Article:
BILLINGS — The Rimrock Learning Center is a special needs program for children ages three to five, and the student population requires extra material and equipment for them to thrive.
And that equipment and material is not free, which is why the center has to rely heavily on outside fundraising to make ends meet. This year they get the first opportunity to be involved in Saturday Live and get a little extra money.
“We serve all children that have special needs in the Billings Public School District,” said Christina Salazar, a speech pathologist at the school, on Wednesday.
And this is a special place for many children, like five-year-old Jackson Gaarsland. He was diagnosed with cerebral palsy when he was six months old and has been coming to Rimrock Learning Center for almost three years, attending four days a week.
“He loves it. He has a blast when you talk about school,” said Jackson's dad, Ben Gaarsland.
Jackson works with Salazar when he is at the school.
“I’ve become really passionate about assistive technology lately, which is all of the adaptive types of equipment that a person might need to help them live a better life,” Salazar said.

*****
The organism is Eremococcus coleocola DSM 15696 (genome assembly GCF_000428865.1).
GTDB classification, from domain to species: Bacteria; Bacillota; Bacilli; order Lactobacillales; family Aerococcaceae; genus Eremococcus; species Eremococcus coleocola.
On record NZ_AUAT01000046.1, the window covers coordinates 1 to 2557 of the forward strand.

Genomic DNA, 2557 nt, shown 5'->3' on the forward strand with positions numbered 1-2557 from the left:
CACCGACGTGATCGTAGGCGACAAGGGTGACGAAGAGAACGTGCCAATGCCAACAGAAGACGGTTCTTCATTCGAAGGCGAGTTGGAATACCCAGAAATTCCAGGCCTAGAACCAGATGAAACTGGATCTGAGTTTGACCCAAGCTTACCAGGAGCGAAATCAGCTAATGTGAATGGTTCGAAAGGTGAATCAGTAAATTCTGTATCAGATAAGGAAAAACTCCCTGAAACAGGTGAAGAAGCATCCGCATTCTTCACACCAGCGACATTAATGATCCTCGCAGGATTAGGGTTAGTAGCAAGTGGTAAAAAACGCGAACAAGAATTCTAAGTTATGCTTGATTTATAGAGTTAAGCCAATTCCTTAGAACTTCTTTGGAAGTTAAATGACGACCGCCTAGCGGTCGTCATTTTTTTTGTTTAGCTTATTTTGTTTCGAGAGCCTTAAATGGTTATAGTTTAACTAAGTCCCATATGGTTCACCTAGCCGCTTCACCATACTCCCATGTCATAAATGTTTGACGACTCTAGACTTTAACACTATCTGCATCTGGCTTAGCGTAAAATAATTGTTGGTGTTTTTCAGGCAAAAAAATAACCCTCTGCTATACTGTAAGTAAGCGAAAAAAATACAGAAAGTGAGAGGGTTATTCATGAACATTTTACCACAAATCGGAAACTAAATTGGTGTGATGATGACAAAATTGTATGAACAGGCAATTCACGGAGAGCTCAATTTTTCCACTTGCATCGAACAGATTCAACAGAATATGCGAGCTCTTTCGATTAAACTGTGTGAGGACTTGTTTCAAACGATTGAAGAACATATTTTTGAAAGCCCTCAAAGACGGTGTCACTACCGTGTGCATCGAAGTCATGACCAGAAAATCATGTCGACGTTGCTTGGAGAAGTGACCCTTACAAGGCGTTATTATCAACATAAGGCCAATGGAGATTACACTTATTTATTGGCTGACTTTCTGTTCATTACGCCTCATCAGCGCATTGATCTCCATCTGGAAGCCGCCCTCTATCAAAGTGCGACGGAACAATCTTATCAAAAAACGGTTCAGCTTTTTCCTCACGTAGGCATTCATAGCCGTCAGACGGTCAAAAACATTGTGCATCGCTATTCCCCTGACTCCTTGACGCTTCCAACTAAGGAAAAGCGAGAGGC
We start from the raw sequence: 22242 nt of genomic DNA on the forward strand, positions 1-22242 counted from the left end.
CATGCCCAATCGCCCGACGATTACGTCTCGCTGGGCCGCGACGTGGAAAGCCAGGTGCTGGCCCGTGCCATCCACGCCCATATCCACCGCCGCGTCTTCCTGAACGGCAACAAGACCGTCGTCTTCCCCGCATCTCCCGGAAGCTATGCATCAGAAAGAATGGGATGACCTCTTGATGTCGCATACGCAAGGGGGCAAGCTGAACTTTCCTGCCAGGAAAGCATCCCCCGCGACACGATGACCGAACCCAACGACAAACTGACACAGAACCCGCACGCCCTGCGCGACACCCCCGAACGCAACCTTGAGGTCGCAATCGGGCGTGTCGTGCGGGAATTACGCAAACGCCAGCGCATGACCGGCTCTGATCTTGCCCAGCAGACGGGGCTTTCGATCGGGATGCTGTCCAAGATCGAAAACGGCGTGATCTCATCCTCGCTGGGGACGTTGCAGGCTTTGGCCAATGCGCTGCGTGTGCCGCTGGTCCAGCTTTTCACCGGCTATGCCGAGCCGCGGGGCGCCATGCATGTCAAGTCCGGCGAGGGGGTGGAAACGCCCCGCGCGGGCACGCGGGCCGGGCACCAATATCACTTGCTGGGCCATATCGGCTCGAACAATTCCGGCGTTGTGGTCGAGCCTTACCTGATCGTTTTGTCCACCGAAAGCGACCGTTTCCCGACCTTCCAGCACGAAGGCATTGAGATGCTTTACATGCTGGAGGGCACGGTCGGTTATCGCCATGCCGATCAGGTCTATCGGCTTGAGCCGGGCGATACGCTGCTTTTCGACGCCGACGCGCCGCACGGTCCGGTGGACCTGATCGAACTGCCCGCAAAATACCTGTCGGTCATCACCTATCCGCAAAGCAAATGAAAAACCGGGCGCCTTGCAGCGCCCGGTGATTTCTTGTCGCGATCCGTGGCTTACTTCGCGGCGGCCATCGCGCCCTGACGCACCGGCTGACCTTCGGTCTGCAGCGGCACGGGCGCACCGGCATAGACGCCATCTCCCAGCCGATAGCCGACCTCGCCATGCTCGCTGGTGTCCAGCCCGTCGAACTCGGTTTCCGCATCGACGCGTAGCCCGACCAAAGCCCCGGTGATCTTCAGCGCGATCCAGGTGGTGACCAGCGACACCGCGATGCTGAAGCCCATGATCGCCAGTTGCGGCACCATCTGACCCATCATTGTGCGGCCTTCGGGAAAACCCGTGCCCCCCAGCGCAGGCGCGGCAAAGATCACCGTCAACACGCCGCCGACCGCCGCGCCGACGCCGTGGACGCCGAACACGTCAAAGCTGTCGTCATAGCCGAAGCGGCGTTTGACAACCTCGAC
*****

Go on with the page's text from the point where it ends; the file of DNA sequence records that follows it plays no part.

And Jackson loves playing in the sensory room, which the school put together through grant money. Wednesday was the first time his dad and mom, Allie Guest, got to play inside the room with Jackson.
But all of this equipment and technology is expensive and not fully covered by Billings Public Schools. Due to confidentiality and not being able to let parent volunteers into the school often, they cannot have a regular Parent Teacher Association to help with fundraising.
“Seeing the funding that those schools were getting from PTA volunteers, we realized we were really missing out on donations,” said Mandy Williams, a special needs assistant at the school.
So, they created what they call a PTO, a Parent Teacher Organization, made up of mostly staff. They make shirts to sell and work to get outside fundraising done. One of the main goals they have for the new fundraising is a more accessible playground.
“It would be really great if we could get some equipment that’s updated for the kids with mobility issues,” Williams said.
But Jackson's parents appreciate the equipment the school does have. They just recently purchased a new chair for Jackson at home. They said it was helpful knowing it was something that worked for him before they bought it.
And his parents are no strangers to the importance of fundraising. Every March on CP Awareness Day, they hold a fundraiser to raise money to fight cerebral palsy. Last year they hit around $14,000.
“We’ve been donating all the funds to Montana Hope Project,” Gaarsland said.
Jackson is just one of about 140 students enrolled at the Rimrock Learning Center who benefits from the program.
“We're really hoping to raise some money for our students here,” Salazar said.
Saturday Live is Saturday, Sept. 24 from 10 a.m. to 4 p.m. at Pioneer Park. All proceeds stay in Billings schools.